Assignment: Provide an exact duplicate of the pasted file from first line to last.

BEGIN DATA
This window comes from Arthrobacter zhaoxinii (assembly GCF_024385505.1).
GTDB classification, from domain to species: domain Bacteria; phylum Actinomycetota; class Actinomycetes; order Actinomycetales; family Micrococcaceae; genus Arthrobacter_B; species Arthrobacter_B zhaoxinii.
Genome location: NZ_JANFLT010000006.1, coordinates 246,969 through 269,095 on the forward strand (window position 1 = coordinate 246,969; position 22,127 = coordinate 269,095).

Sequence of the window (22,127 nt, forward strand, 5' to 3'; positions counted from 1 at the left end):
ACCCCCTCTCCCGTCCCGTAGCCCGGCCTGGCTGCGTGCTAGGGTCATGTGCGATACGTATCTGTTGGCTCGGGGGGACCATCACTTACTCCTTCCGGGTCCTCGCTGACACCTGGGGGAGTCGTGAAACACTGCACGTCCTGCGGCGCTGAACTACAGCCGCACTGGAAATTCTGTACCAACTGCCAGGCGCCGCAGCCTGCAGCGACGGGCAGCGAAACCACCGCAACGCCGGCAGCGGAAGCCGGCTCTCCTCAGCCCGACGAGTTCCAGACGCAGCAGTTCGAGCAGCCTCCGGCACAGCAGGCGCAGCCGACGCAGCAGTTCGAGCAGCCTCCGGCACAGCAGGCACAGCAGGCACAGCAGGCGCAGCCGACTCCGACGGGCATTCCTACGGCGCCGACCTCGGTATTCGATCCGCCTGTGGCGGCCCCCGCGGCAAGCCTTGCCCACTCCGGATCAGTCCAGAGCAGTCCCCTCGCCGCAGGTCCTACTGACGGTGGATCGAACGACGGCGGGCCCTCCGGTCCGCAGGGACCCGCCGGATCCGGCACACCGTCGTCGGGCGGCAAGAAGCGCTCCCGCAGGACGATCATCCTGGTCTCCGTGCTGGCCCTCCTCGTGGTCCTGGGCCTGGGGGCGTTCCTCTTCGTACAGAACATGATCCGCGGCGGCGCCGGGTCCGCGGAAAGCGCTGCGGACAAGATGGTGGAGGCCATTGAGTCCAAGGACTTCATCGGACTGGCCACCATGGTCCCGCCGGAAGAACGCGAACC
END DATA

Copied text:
This window comes from Arthrobacter zhaoxinii (assembly GCF_024385505.1).
GTDB classification, from domain to species: domain Bacteria; phylum Actinomycetota; class Actinomycetes; order Actinomycetales; family Micrococcaceae; genus Arthrobacter_B; species Arthrobacter_B zhaoxinii.
Genome location: NZ_JANFLT010000006.1, coordinates 246,969 through 269,095 on the forward strand (window position 1 = coordinate 246,969; position 22,127 = coordinate 269,095).

Sequence of the window (22,127 nt, forward strand, 5' to 3'; positions counted from 1 at the left end):
ACCCCCTCTCCCGTCCCGTAGCCCGGCCTGGCTGCGTGCTAGGGTCATGTGCGATACGTATCTGTTGGCTCGGGGGGACCATCACTTACTCCTTCCGGGTCCTCGCTGACACCTGGGGGAGTCGTGAAACACTGCACGTCCTGCGGCGCTGAACTACAGCCGCACTGGAAATTCTGTACCAACTGCCAGGCGCCGCAGCCTGCAGCGACGGGCAGCGAAACCACCGCAACGCCGGCAGCGGAAGCCGGCTCTCCTCAGCCCGACGAGTTCCAGACGCAGCAGTTCGAGCAGCCTCCGGCACAGCAGGCGCAGCCGACGCAGCAGTTCGAGCAGCCTCCGGCACAGCAGGCACAGCAGGCACAGCAGGCGCAGCCGACTCCGACGGGCATTCCTACGGCGCCGACCTCGGTATTCGATCCGCCTGTGGCGGCCCCCGCGGCAAGCCTTGCCCACTCCGGATCAGTCCAGAGCAGTCCCCTCGCCGCAGGTCCTACTGACGGTGGATCGAACGACGGCGGGCCCTCCGGTCCGCAGGGACCCGCCGGATCCGGCACACCGTCGTCGGGCGGCAAGAAGCGCTCCCGCAGGACGATCATCCTGGTCTCCGTGCTGGCCCTCCTCGTGGTCCTGGGCCTGGGGGCGTTCCTCTTCGTACAGAACATGATCCGCGGCGGCGCCGGGTCCGCGGAAAGCGCTGCGGACAAGATGGTGGAGGCCATTGAGTCCAAGGACTTCATCGGACTGGCCACCATGGTCCCGCCGGAAGAACGCGAACC